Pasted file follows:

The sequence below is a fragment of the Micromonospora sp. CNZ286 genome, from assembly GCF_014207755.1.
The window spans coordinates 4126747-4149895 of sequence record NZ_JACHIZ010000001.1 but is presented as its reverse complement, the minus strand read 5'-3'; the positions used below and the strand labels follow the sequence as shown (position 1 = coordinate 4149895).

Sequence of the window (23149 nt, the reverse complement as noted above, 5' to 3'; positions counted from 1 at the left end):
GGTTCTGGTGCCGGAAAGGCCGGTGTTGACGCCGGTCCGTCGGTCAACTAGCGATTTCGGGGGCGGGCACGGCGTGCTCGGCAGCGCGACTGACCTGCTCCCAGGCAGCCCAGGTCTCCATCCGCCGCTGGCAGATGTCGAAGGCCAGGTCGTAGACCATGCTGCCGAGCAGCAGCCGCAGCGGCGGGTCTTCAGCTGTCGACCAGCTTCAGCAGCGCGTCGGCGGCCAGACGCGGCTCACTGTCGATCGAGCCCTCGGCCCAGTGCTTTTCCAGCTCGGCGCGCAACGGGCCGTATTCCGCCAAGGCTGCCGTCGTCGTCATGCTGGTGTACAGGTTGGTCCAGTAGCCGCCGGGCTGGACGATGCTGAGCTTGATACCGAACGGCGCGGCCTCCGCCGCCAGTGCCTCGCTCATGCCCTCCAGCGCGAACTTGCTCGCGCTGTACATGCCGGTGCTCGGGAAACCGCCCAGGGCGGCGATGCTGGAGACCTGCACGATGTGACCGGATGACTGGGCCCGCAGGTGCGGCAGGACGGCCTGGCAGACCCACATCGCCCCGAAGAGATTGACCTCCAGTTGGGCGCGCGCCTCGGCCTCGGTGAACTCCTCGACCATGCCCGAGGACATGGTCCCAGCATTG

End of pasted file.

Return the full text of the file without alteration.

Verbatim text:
The sequence below is a fragment of the Micromonospora sp. CNZ286 genome, from assembly GCF_014207755.1.
The window spans coordinates 4126747-4149895 of sequence record NZ_JACHIZ010000001.1 but is presented as its reverse complement, the minus strand read 5'-3'; the positions used below and the strand labels follow the sequence as shown (position 1 = coordinate 4149895).

Sequence of the window (23149 nt, the reverse complement as noted above, 5' to 3'; positions counted from 1 at the left end):
GGTTCTGGTGCCGGAAAGGCCGGTGTTGACGCCGGTCCGTCGGTCAACTAGCGATTTCGGGGGCGGGCACGGCGTGCTCGGCAGCGCGACTGACCTGCTCCCAGGCAGCCCAGGTCTCCATCCGCCGCTGGCAGATGTCGAAGGCCAGGTCGTAGACCATGCTGCCGAGCAGCAGCCGCAGCGGCGGGTCTTCAGCTGTCGACCAGCTTCAGCAGCGCGTCGGCGGCCAGACGCGGCTCACTGTCGATCGAGCCCTCGGCCCAGTGCTTTTCCAGCTCGGCGCGCAACGGGCCGTATTCCGCCAAGGCTGCCGTCGTCGTCATGCTGGTGTACAGGTTGGTCCAGTAGCCGCCGGGCTGGACGATGCTGAGCTTGATACCGAACGGCGCGGCCTCCGCCGCCAGTGCCTCGCTCATGCCCTCCAGCGCGAACTTGCTCGCGCTGTACATGCCGGTGCTCGGGAAACCGCCCAGGGCGGCGATGCTGGAGACCTGCACGATGTGACCGGATGACTGGGCCCGCAGGTGCGGCAGGACGGCCTGGCAGACCCACATCGCCCCGAAGAGATTGACCTCCAGTTGGGCGCGCGCCTCGGCCTCGGTGAACTCCTCGACCATGCCCGAGGACATGGTCCCAGCATTG